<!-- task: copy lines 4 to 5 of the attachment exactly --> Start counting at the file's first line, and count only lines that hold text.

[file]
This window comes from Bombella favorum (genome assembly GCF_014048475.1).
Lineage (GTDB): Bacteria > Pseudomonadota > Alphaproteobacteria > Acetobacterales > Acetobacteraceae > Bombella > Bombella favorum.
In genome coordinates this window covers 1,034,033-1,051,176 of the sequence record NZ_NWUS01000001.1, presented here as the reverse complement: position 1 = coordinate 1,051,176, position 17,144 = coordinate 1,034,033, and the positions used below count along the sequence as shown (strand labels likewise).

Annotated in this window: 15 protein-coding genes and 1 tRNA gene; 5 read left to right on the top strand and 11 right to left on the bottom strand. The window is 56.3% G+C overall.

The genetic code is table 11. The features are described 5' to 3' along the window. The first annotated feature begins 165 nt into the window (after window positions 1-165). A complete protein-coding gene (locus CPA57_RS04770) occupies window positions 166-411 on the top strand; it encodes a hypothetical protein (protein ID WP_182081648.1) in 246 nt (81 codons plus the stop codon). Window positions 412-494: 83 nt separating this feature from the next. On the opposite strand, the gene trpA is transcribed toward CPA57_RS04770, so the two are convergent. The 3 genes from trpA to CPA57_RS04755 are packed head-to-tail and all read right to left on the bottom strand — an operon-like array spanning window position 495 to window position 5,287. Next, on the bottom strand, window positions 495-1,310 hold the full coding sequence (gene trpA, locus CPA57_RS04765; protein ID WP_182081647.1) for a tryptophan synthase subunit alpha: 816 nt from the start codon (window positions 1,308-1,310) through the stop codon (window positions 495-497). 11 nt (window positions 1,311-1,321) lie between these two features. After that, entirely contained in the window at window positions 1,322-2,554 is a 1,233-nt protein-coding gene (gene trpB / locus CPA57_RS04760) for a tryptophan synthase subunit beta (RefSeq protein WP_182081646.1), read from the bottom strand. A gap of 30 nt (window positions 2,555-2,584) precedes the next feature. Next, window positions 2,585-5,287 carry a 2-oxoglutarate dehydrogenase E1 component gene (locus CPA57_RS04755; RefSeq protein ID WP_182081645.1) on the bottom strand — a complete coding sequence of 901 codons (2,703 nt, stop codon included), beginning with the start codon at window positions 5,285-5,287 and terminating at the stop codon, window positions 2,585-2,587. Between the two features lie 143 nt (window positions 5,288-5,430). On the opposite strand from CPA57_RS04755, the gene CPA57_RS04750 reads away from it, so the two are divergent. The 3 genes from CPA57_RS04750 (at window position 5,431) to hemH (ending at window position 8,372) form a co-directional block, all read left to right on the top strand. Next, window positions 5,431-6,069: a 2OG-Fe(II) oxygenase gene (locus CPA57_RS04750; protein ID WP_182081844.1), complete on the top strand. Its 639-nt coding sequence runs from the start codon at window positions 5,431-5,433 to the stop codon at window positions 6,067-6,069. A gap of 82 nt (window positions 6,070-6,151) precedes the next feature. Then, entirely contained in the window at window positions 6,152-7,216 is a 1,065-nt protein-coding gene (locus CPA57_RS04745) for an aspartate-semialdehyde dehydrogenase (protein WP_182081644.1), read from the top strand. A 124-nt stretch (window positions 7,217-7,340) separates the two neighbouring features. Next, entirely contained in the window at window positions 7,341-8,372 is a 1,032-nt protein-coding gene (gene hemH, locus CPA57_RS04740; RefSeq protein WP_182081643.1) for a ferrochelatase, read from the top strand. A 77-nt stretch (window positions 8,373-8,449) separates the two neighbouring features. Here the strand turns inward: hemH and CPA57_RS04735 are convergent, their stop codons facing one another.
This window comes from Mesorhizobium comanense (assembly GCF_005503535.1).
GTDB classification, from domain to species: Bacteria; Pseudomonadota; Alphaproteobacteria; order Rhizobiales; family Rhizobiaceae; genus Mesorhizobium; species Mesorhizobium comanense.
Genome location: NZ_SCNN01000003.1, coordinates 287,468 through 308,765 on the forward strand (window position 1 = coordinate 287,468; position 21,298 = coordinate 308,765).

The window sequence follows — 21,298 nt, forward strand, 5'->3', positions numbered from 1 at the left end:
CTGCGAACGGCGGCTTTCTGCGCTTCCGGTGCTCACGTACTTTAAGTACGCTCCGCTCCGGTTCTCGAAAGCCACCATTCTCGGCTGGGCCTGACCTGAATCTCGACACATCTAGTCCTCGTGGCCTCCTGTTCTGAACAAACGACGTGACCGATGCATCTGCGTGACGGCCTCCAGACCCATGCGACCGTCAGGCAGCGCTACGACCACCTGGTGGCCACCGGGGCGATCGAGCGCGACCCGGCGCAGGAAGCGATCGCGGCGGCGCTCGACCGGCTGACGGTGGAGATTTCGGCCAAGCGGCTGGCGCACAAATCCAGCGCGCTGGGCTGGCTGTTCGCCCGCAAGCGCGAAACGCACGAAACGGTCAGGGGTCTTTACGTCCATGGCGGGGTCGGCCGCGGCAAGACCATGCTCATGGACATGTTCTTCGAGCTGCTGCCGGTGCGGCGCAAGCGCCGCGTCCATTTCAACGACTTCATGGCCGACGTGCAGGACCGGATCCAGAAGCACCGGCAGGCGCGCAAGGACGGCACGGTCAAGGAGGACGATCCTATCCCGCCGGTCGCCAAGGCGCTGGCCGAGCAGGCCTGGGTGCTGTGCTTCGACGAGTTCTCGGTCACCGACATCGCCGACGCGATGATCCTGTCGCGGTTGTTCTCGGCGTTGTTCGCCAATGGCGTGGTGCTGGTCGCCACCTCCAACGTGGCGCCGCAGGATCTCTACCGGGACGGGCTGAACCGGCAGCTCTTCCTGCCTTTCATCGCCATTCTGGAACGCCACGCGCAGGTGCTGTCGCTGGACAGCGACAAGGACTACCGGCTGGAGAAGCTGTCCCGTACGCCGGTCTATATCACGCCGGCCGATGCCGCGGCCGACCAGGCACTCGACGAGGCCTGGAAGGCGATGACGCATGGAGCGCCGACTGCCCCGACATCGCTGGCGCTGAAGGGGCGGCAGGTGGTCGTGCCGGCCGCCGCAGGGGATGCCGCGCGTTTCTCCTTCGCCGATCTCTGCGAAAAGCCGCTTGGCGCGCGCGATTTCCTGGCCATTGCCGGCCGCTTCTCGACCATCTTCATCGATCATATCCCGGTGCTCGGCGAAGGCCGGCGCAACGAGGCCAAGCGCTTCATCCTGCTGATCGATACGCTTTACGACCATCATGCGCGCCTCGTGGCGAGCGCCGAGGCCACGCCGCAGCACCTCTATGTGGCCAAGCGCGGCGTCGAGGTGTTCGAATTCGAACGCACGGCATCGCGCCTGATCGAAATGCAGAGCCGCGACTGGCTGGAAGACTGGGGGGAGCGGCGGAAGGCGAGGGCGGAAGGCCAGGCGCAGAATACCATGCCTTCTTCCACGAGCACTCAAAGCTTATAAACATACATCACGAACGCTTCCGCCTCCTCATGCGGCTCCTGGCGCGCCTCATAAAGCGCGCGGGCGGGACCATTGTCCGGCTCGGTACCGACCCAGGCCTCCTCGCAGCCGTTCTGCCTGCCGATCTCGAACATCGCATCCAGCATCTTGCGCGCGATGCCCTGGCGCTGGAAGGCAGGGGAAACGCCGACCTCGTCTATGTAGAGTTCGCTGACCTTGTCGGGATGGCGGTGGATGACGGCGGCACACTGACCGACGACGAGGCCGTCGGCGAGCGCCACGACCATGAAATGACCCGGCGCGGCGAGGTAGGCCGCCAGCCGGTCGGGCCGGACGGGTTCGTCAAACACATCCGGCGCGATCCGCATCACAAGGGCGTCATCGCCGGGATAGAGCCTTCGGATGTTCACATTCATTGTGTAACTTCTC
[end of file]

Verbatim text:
Annotated in this window: 15 protein-coding genes and 1 tRNA gene; 5 read left to right on the top strand and 11 right to left on the bottom strand. The window is 56.3% G+C overall.

The genetic code is table 11. The features are described 5' to 3' along the window. The first annotated feature begins 165 nt into the window (after window positions 1-165). A complete protein-coding gene (locus CPA57_RS04770) occupies window positions 166-411 on the top strand; it encodes a hypothetical protein (protein ID WP_182081648.1) in 246 nt (81 codons plus the stop codon). Window positions 412-494: 83 nt separating this feature from the next. On the opposite strand, the gene trpA is transcribed toward CPA57_RS04770, so the two are convergent. The 3 genes from trpA to CPA57_RS04755 are packed head-to-tail and all read right to left on the bottom strand — an operon-like array spanning window position 495 to window position 5,287. Next, on the bottom strand, window positions 495-1,310 hold the full coding sequence (gene trpA, locus CPA57_RS04765; protein ID WP_182081647.1) for a tryptophan synthase subunit alpha: 816 nt from the start codon (window positions 1,308-1,310) through the stop codon (window positions 495-497). 11 nt (window positions 1,311-1,321) lie between these two features. After that, entirely contained in the window at window positions 1,322-2,554 is a 1,233-nt protein-coding gene (gene trpB / locus CPA57_RS04760) for a tryptophan synthase subunit beta (RefSeq protein WP_182081646.1), read from the bottom strand. A gap of 30 nt (window positions 2,555-2,584) precedes the next feature. Next, window positions 2,585-5,287 carry a 2-oxoglutarate dehydrogenase E1 component gene (locus CPA57_RS04755; RefSeq protein ID WP_182081645.1) on the bottom strand — a complete coding sequence of 901 codons (2,703 nt, stop codon included), beginning with the start codon at window positions 5,285-5,287 and terminating at the stop codon, window positions 2,585-2,587. Between the two features lie 143 nt (window positions 5,288-5,430). On the opposite strand from CPA57_RS04755, the gene CPA57_RS04750 reads away from it, so the two are divergent. The 3 genes from CPA57_RS04750 (at window position 5,431) to hemH (ending at window position 8,372) form a co-directional block, all read left to right on the top strand. Next, window positions 5,431-6,069: a 2OG-Fe(II) oxygenase gene (locus CPA57_RS04750; protein ID WP_182081844.1), complete on the top strand. Its 639-nt coding sequence runs from the start codon at window positions 5,431-5,433 to the stop codon at window positions 6,067-6,069. A gap of 82 nt (window positions 6,070-6,151) precedes the next feature. Then, entirely contained in the window at window positions 6,152-7,216 is a 1,065-nt protein-coding gene (locus CPA57_RS04745) for an aspartate-semialdehyde dehydrogenase (protein WP_182081644.1), read from the top strand. A 124-nt stretch (window positions 7,217-7,340) separates the two neighbouring features. Next, entirely contained in the window at window positions 7,341-8,372 is a 1,032-nt protein-coding gene (gene hemH, locus CPA57_RS04740; RefSeq protein WP_182081643.1) for a ferrochelatase, read from the top strand. A 77-nt stretch (window positions 8,373-8,449) separates the two neighbouring features. Here the strand turns inward: hemH and CPA57_RS04735 are convergent, their stop codons facing one another.